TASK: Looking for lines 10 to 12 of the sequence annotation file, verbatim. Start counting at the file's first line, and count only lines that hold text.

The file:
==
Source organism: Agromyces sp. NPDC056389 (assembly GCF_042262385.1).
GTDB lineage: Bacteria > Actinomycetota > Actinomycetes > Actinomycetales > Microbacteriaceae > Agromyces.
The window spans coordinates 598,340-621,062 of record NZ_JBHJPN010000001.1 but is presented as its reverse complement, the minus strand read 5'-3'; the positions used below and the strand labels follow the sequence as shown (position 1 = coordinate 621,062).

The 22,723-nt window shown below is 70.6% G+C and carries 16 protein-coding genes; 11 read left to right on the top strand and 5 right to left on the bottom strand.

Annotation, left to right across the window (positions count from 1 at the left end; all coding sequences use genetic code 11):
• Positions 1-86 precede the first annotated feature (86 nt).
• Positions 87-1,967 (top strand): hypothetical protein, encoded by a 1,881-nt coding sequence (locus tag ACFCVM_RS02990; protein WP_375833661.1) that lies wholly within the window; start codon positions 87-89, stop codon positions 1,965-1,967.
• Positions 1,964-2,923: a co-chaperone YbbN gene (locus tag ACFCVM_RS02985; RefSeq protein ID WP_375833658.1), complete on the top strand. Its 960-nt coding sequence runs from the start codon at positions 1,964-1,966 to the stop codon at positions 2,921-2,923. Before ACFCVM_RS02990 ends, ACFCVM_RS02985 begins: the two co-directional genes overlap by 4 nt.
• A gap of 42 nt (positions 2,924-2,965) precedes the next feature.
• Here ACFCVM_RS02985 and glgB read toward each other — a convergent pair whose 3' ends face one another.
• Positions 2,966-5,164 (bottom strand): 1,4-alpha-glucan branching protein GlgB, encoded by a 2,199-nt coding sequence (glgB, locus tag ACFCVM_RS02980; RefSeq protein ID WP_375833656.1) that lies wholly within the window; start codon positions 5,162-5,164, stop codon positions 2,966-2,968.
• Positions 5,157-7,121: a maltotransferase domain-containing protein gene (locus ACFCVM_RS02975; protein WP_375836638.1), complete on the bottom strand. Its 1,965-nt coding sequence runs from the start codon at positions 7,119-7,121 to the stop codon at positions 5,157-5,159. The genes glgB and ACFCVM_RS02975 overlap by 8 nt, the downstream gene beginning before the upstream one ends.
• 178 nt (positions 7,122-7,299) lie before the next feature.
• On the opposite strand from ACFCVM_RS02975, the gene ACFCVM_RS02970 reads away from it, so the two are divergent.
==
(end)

• Here ACFCVM_RS02985 and glgB read toward each other — a convergent pair whose 3' ends face one another.
• Positions 2,966-5,164 (bottom strand): 1,4-alpha-glucan branching protein GlgB, encoded by a 2,199-nt coding sequence (glgB, locus tag ACFCVM_RS02980; RefSeq protein ID WP_375833656.1) that lies wholly within the window; start codon positions 5,162-5,164, stop codon positions 2,966-2,968.
• Positions 5,157-7,121: a maltotransferase domain-containing protein gene (locus ACFCVM_RS02975; protein WP_375836638.1), complete on the bottom strand. Its 1,965-nt coding sequence runs from the start codon at positions 7,119-7,121 to the stop codon at positions 5,157-5,159. The genes glgB and ACFCVM_RS02975 overlap by 8 nt, the downstream gene beginning before the upstream one ends.